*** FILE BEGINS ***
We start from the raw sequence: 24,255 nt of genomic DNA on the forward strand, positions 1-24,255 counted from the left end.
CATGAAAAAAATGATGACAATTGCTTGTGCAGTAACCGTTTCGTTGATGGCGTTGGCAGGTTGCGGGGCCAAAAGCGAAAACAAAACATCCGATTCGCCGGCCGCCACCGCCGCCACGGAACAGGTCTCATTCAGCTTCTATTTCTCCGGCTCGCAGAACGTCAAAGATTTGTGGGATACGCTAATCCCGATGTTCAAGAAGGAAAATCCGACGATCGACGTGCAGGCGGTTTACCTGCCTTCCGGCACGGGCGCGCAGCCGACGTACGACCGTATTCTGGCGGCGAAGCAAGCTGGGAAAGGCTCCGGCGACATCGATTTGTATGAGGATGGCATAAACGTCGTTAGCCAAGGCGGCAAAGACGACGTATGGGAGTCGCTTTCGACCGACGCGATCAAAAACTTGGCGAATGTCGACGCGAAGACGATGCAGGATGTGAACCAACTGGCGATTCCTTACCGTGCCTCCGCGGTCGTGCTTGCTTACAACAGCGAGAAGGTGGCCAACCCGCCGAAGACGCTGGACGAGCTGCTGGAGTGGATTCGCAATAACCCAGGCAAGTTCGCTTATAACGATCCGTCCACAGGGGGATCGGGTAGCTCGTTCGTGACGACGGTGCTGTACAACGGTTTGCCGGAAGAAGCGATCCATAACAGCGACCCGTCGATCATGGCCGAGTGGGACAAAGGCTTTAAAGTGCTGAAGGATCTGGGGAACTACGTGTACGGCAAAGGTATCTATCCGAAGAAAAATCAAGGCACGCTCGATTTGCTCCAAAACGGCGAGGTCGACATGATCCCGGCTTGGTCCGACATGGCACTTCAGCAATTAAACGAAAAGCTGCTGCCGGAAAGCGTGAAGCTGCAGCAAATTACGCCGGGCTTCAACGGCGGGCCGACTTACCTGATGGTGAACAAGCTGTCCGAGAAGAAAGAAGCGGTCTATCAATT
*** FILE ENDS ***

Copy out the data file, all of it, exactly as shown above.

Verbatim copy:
We start from the raw sequence: 24,255 nt of genomic DNA on the forward strand, positions 1-24,255 counted from the left end.
CATGAAAAAAATGATGACAATTGCTTGTGCAGTAACCGTTTCGTTGATGGCGTTGGCAGGTTGCGGGGCCAAAAGCGAAAACAAAACATCCGATTCGCCGGCCGCCACCGCCGCCACGGAACAGGTCTCATTCAGCTTCTATTTCTCCGGCTCGCAGAACGTCAAAGATTTGTGGGATACGCTAATCCCGATGTTCAAGAAGGAAAATCCGACGATCGACGTGCAGGCGGTTTACCTGCCTTCCGGCACGGGCGCGCAGCCGACGTACGACCGTATTCTGGCGGCGAAGCAAGCTGGGAAAGGCTCCGGCGACATCGATTTGTATGAGGATGGCATAAACGTCGTTAGCCAAGGCGGCAAAGACGACGTATGGGAGTCGCTTTCGACCGACGCGATCAAAAACTTGGCGAATGTCGACGCGAAGACGATGCAGGATGTGAACCAACTGGCGATTCCTTACCGTGCCTCCGCGGTCGTGCTTGCTTACAACAGCGAGAAGGTGGCCAACCCGCCGAAGACGCTGGACGAGCTGCTGGAGTGGATTCGCAATAACCCAGGCAAGTTCGCTTATAACGATCCGTCCACAGGGGGATCGGGTAGCTCGTTCGTGACGACGGTGCTGTACAACGGTTTGCCGGAAGAAGCGATCCATAACAGCGACCCGTCGATCATGGCCGAGTGGGACAAAGGCTTTAAAGTGCTGAAGGATCTGGGGAACTACGTGTACGGCAAAGGTATCTATCCGAAGAAAAATCAAGGCACGCTCGATTTGCTCCAAAACGGCGAGGTCGACATGATCCCGGCTTGGTCCGACATGGCACTTCAGCAATTAAACGAAAAGCTGCTGCCGGAAAGCGTGAAGCTGCAGCAAATTACGCCGGGCTTCAACGGCGGGCCGACTTACCTGATGGTGAACAAGCTGTCCGAGAAGAAAGAAGCGGTCTATCAATT